Jefferson’s ice-cream parlour in the heart of Balham has a real suntrap patio garden for excellent coffees, housemade organic milk ice-cream: the chocolate and coffee flavours are both superb, plus extravagant ice-cream sundaes, pancakes and waffles made to order. www.jeffersonsicecream.com

A favourite of Islington intelligentsia, Bellanger (North London’s The Wolseley with the same owners) has a spacious pavement terrace with a smart blue canopy cover and serves a Grand Cafe menu encompassing breakfast, croques, salads and crepes.    www.bellanger.co.uk

Darjeeling Express, culinary and social activist for independent businesses, female and migrant run enterprises, Asma Khan’s restaurant has moved to Covent Garden and has bookable tables on King Street for lunchtime Thali’s.  The palm leaf platter of small dishes is served throughout the afternoon too when it is strictly walk-ins only.  Choose from Methi Chicken (cooked in rich tomato sauce & fenugreek), Lamb Gosht (cooked with dried red chillies & tomato), Bengali Prawns in a delicate coconut milk sauce or vegan aubergine cooked with nuts with tamarind.  All served with lentil fritters, lemon rice, channa dal, potato and peas, tomato chutney and poppadoms £20.  www.darjeeling-express.com

Summon up Santorini in Notting Hill at Mazi serving exceptional, sophisticated Greek food: seafood manti (dumplings) evoke the azure Med, calamari are filigree light and  loukoumades (a kind of Greek doughnut) with lavender honey, crushed walnuts and chocolate sorbet a decadent dessert. There is a pretty whitewashed patio garden with furniture in that dazzling blue so familiar from Greek holidays.  www.mazi.co.uk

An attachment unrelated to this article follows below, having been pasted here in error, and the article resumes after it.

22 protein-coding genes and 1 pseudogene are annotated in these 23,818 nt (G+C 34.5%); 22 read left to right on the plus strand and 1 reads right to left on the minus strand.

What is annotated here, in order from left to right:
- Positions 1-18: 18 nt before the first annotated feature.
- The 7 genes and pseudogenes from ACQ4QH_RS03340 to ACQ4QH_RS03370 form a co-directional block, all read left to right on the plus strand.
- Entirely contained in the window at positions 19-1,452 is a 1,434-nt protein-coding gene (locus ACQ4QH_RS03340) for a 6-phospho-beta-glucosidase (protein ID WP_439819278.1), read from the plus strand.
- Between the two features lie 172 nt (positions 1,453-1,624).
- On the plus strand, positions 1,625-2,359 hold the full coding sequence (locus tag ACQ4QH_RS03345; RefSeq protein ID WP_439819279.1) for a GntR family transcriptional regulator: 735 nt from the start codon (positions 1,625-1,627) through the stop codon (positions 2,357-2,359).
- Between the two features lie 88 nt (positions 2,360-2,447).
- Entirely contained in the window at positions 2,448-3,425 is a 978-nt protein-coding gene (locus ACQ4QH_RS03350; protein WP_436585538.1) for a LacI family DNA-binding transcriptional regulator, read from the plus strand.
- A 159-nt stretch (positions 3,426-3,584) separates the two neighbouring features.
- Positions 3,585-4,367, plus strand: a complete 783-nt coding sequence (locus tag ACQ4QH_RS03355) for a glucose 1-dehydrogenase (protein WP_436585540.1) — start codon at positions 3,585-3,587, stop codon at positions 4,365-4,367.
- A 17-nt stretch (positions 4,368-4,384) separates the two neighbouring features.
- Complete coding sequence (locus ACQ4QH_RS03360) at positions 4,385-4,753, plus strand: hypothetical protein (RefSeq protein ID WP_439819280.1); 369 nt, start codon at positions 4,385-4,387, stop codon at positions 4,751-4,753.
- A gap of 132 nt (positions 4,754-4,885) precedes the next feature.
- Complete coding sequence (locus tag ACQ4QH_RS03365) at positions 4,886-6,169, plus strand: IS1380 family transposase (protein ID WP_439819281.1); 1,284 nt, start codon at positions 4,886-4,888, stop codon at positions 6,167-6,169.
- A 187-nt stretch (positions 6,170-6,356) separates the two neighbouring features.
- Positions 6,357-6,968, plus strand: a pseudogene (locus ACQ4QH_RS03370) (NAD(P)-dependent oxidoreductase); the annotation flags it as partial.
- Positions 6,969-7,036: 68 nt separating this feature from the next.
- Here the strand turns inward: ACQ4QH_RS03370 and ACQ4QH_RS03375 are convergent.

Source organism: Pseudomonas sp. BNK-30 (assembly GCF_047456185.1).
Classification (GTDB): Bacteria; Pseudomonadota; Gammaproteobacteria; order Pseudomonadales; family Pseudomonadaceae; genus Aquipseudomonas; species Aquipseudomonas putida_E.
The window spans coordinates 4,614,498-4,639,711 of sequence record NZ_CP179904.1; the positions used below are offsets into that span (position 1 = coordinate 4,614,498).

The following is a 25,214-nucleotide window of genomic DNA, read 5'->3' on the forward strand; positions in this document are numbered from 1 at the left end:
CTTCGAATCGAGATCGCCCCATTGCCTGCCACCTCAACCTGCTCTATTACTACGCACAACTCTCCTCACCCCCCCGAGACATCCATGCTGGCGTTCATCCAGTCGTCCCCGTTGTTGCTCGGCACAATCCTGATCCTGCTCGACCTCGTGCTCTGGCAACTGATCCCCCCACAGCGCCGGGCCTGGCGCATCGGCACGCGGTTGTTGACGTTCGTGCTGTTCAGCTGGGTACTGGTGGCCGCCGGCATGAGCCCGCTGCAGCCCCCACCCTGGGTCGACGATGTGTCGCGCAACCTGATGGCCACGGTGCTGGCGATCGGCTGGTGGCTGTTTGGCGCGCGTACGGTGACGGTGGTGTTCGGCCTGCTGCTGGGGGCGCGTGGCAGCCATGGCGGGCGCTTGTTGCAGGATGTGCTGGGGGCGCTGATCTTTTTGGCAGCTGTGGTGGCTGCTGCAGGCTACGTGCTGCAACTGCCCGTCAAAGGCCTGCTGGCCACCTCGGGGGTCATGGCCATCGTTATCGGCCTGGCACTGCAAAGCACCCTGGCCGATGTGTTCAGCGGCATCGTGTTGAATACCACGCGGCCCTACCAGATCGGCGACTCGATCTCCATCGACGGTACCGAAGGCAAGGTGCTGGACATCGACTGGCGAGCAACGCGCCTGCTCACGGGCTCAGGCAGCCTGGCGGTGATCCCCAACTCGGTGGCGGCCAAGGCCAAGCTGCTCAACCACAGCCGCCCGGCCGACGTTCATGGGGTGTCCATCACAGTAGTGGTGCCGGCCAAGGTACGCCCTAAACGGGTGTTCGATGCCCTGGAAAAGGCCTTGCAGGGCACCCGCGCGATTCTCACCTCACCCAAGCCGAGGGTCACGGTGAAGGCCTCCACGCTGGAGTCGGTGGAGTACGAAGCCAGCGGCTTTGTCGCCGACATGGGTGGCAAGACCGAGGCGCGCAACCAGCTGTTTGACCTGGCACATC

Soho is packed at the moment, though it is worth taking a chance on The French House for outstanding gutsy, stripped back French & British bistro food courtesy of Neil Borthwick, chef-proprietor and partner of Angela Hartnett.Try the finest tarama with fat radishes and sharply dressed leaves, Spring lamb navarin and textbook Paris-Brest – a chocolate-drenched, hazelnut-spiked choux bun named after the famous cycle race. A few of the dozen-ish tables on the street are bookable though most are first-come-first-served. www.frenchhousesoho.com

SUDI SCOFFS: ALFRESCO DINING

Thermals discreetly at the ready, from tomorrow we can visit restaurants as long as we’re prepared for whatever combination of sun, sleet, showers & snow ensuesin the time it takes to devour three courses outdoors.

Those of us who are super-prepared have already smugly made reservations (I have a couple I am greedily anticipating) many have been so hyped and appeared in so many breathless guides that they have no tables until July.   

Here are six of my recommendations where you may still score a sitting.

EXTE